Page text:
written in PB and in C (Petzold's book)

                  'The linked list:
                  TYPE tag_AnItem
                  param1 AS DWORD
                  param2 as DWORD
                  param3 as DWORD
                  next AS tag_AnItem PTR
                  END TYPE

                  DIM AnItem AS tag_AnItem

                  'I think that you should always (at least when possible) use the
                  PTR declaration. It matters since if want to reference the value
                  if you don't declare the pointer with PTR, there is no way the
                  compiler knows how to reference, example:

                  DIM p AS DOUBLE PTR
                  'Allocate memory
                  ...
                  PRINT @p 'The compiler knows that @p is a DOUBLE

                  If instead,
                  DIM p AS DWORD
                  was used, the compiler wouldn't know how to reference the variable:
                  PRINT @p 'INTEGER, DOUBLE, etc???


                  I hope this helps.

                  ------------------

                  Comment


                  • #10
                    Thanks; more things to think about! I updated my code based upon
                    the information in your post; I missed the linked list item so
                    now that's fixed.

                    As to the ABC123__ structure, from some sample C source code it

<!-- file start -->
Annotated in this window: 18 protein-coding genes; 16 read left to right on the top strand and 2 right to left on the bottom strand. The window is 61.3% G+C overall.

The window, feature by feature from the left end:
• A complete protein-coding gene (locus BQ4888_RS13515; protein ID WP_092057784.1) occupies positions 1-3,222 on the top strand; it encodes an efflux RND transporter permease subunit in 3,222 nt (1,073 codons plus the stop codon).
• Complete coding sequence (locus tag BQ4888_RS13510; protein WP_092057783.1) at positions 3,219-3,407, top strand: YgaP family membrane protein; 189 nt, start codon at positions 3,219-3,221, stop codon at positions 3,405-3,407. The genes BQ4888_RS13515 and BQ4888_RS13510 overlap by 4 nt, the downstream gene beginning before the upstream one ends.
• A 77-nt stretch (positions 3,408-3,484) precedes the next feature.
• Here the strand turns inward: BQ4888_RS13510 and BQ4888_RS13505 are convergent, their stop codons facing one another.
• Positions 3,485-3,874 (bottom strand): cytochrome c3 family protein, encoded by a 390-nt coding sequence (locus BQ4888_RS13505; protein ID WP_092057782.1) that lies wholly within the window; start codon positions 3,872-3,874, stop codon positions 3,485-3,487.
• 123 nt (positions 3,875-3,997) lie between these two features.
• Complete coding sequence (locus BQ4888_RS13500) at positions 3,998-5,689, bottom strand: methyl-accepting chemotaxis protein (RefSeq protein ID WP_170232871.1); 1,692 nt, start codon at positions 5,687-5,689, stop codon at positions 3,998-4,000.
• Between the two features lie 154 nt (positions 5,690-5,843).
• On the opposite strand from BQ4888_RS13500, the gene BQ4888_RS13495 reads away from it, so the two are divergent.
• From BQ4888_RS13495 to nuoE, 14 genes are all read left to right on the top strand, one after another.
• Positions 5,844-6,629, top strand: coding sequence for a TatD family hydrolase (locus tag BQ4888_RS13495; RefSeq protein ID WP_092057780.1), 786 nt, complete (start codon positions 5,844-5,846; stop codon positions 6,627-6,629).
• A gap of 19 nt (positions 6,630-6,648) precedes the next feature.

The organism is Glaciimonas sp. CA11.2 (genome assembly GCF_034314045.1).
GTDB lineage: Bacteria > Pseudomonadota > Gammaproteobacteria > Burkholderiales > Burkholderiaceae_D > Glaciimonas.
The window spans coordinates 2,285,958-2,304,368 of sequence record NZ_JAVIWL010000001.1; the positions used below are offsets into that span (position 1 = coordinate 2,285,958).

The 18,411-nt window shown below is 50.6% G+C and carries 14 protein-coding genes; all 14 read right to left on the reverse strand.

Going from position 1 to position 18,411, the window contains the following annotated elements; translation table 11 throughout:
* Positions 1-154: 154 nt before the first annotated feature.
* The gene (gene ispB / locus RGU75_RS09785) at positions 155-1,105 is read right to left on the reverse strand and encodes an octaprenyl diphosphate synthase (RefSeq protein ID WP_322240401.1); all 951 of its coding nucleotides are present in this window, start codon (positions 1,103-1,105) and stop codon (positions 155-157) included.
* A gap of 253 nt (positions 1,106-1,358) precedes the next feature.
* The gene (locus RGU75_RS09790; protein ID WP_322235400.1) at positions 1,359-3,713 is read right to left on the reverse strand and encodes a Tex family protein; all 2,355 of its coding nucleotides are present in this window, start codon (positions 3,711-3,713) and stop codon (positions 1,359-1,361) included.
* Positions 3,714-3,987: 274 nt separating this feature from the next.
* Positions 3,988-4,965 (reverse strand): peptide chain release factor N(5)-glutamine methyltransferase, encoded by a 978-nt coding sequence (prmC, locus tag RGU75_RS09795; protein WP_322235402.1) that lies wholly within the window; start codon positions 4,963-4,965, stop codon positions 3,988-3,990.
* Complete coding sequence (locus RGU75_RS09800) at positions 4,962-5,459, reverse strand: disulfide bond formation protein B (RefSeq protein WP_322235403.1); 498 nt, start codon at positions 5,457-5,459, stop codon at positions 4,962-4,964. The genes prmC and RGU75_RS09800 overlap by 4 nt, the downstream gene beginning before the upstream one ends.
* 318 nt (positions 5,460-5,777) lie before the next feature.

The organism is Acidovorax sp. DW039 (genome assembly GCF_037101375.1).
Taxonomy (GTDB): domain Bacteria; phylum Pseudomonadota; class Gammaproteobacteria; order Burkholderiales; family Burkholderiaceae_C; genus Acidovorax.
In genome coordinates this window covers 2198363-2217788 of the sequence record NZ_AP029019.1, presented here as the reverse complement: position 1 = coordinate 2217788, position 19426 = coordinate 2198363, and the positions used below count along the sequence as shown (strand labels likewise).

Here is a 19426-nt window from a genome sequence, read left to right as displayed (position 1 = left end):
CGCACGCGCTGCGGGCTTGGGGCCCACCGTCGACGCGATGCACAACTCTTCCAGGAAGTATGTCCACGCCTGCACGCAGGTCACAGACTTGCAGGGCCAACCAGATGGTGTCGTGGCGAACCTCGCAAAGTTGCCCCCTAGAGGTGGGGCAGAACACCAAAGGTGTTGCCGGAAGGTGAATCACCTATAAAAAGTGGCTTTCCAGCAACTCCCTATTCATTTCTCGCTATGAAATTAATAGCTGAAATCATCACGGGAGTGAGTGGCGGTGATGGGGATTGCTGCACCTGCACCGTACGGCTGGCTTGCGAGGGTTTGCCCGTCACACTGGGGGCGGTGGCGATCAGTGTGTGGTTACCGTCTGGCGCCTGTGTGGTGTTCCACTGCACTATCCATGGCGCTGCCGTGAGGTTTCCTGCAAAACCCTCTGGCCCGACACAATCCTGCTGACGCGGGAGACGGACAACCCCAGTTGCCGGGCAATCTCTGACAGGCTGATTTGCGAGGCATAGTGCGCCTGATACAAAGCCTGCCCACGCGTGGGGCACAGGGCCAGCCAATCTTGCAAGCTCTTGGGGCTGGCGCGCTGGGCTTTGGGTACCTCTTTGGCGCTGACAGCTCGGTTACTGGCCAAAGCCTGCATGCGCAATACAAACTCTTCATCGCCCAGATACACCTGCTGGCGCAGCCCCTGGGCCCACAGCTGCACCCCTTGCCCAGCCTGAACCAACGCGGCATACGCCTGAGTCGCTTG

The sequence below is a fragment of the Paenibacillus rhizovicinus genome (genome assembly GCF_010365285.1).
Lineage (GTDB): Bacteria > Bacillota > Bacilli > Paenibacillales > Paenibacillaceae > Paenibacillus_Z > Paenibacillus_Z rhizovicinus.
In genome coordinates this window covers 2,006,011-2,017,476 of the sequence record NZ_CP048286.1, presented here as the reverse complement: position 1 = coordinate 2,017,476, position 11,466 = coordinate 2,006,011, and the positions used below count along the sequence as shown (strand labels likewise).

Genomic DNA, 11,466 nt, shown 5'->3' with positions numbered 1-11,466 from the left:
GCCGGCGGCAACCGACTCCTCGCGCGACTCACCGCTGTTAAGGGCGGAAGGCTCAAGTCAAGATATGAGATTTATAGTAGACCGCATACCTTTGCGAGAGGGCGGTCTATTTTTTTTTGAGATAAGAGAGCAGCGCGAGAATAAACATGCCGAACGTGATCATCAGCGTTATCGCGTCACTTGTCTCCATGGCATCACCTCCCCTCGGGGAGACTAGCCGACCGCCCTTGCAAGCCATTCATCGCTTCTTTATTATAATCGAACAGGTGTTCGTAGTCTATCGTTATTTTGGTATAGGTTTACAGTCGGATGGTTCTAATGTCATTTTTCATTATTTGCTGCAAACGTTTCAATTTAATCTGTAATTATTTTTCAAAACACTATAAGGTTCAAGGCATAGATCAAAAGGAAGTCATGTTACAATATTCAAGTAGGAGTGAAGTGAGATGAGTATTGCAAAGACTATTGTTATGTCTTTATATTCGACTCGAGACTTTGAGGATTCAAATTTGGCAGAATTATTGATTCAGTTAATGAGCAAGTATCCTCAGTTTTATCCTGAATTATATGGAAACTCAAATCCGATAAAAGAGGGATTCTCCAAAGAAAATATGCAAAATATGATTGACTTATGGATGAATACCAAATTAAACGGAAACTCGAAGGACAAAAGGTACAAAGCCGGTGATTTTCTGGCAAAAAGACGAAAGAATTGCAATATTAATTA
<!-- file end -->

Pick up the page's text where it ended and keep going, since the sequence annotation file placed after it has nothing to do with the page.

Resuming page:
seems that ABC123 isn't being used as a structure, but rather
                    as a pointer to a block of memory. But then why declare it as a
                    structure??? ABC123 is passed as a parameter to subs & functions
                    and also as a return type from a function. It's not clear if
                    the pointer itself is returned or a pointer to a pointer.

                    I'm starting to remember why I gave up C.

                    Such fun!

                    ------------------
                    Mark Newman

                    [This message has been edited by Mark Newman (edited March 20, 2001).]
                    Mark Newman

                    Comment


                    • #11
                      Once you understand how to use pointers, c/c++ is
                      very simple. In your code, ABC123 is declared as
                      FAR* ABC123, the '*' operator means that the variable
                      follwing is a pointer. When an argument of a function
                      is a pointer, this means that the variable is being
                      passed by reference (in PB it is equivalent to declaring
                      the variable WITHOUT the BYVAL keyword). When a function
                      returns a pointer, this is just a way to return some
                      sort of complex data type. This could be done in PB too.
                      It is just a way to do something like this (note that
                      this is not possible in PB or c, at least I think it is
                      possible):
                      TYPE Some_Type
                      Field1 AS ...
                      Field2 AS ...
                      ...
                      END TYPE

                      FUNCTION SomeFunc(...) AS Some_Type

                      ...
                      ...
                      END FUNCTION

                      Using a function that returns a pointer to a complex
                      data type is the closest you will get to a code as the
                      example above using PB or C.

                      Actually, using pointers is very useful when developing
                      data structures. For example: I'm writing a program to
                      solve fluid flow differential equations. This involves